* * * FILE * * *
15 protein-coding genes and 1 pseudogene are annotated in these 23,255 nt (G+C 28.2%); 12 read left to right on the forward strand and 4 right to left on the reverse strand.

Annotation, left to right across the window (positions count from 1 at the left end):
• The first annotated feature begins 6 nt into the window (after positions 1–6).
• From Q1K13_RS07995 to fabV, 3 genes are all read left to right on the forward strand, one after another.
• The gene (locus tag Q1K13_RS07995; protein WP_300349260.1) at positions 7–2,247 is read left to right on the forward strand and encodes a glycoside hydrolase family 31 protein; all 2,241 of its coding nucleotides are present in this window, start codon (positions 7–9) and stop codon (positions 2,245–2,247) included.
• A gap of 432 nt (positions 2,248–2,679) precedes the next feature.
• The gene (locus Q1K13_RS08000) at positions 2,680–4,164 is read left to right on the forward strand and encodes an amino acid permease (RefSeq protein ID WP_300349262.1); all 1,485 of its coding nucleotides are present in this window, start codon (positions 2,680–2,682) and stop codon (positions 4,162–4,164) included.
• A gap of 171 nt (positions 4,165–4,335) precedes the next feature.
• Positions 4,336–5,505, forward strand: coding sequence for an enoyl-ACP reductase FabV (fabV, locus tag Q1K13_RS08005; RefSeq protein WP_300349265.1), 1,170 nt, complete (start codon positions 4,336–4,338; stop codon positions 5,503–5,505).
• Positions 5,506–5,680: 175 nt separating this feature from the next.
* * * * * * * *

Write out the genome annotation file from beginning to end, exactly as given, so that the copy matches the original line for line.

15 protein-coding genes and 1 pseudogene are annotated in these 23,255 nt (G+C 28.2%); 12 read left to right on the forward strand and 4 right to left on the reverse strand.

Annotation, left to right across the window (positions count from 1 at the left end):
• The first annotated feature begins 6 nt into the window (after positions 1–6).
• From Q1K13_RS07995 to fabV, 3 genes are all read left to right on the forward strand, one after another.
• The gene (locus tag Q1K13_RS07995; protein WP_300349260.1) at positions 7–2,247 is read left to right on the forward strand and encodes a glycoside hydrolase family 31 protein; all 2,241 of its coding nucleotides are present in this window, start codon (positions 7–9) and stop codon (positions 2,245–2,247) included.
• A gap of 432 nt (positions 2,248–2,679) precedes the next feature.
• The gene (locus Q1K13_RS08000) at positions 2,680–4,164 is read left to right on the forward strand and encodes an amino acid permease (RefSeq protein ID WP_300349262.1); all 1,485 of its coding nucleotides are present in this window, start codon (positions 2,680–2,682) and stop codon (positions 4,162–4,164) included.
• A gap of 171 nt (positions 4,165–4,335) precedes the next feature.
• Positions 4,336–5,505, forward strand: coding sequence for an enoyl-ACP reductase FabV (fabV, locus tag Q1K13_RS08005; RefSeq protein WP_300349265.1), 1,170 nt, complete (start codon positions 4,336–4,338; stop codon positions 5,503–5,505).
• Positions 5,506–5,680: 175 nt separating this feature from the next.